Taking a deep breath, I finally manage to wrench my eyes to her.

To my greatest shame, her eyes are practically drowning with tears. I turn to go as there’s nothing else that I can do in this predicament, hurrying away from the girl as quickly as I can. I’m hardly able to think of her standing back there - cold, alone, and hurting - and those wet eyes burn into my back, criticizing me for everything that I’ve ever done wrong.

Lost inside my own muddled up feelings, I bump into someone’s shoulder and wrench my head up to look them in the eye. "Sorry," I murmur, before what I’m seeing finally hits me in the brain. Forgive me, but thinking fast has never been my specialty.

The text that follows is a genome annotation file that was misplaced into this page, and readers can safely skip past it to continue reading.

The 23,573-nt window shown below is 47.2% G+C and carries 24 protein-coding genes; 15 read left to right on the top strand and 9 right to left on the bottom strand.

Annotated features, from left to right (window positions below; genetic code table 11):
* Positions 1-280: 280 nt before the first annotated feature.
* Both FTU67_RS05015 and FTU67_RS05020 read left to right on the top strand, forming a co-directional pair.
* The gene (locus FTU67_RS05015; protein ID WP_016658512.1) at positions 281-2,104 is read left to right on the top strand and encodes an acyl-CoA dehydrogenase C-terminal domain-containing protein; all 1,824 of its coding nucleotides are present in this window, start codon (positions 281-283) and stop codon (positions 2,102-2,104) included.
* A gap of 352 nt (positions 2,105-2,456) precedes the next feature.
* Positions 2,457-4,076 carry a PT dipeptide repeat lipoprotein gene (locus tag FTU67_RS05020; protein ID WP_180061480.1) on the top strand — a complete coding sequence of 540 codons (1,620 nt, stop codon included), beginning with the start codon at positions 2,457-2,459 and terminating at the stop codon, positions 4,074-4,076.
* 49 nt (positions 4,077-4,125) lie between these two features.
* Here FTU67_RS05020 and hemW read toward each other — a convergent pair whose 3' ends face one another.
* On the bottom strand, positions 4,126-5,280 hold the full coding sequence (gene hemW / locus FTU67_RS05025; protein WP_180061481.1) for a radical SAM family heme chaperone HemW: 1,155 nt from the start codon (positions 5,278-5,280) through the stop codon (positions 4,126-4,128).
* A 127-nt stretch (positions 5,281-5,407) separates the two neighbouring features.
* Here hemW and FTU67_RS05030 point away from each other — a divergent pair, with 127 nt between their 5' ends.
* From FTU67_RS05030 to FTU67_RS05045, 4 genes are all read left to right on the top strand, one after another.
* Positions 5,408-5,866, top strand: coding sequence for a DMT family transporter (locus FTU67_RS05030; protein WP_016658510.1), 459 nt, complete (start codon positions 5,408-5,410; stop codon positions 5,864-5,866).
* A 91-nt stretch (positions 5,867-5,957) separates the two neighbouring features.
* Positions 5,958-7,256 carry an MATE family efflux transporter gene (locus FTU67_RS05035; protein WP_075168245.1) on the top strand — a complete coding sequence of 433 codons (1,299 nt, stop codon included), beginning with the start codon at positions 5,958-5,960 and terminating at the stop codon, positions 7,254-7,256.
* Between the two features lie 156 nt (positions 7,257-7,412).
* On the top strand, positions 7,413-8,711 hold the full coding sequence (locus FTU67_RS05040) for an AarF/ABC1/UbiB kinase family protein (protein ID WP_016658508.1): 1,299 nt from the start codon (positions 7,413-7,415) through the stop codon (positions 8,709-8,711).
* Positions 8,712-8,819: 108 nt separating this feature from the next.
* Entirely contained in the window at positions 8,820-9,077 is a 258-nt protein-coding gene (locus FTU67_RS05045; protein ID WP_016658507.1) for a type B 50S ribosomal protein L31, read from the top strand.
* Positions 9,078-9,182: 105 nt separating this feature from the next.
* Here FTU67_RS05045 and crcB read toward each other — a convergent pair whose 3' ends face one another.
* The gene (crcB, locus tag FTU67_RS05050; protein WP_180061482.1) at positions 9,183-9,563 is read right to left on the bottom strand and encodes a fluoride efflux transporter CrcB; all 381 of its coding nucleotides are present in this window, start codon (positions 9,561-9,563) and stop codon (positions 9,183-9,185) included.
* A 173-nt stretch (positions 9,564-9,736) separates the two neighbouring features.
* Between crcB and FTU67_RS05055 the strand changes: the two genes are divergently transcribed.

It’s a man, if he even is one under all of that mud.

A dirty, beat-up hat rests haphazardly on his head, barely concealing even a lock of greasy, grimy brown hair. There’s so little of his face that isn’t coated with a blanket of dirt that I doubt he even knows what the words ‘personal hygiene’ are supposed to mean. With a hacking cough, he growls deep into his throat and spits out a wad of something. It glistens under the pale lights, slips to the ground, and sits there mockingly.

I jump backwards, with my skin trying to run away as fast as it can, but then images float through my brain. Thank you, imagination. The thief, alone - pretty, pale-necked, short. Distinctly female. Distinctly fragile. Surrounded by a crowd of people who are more dirt than human. One of them spits like this one just did, and it lands on her face.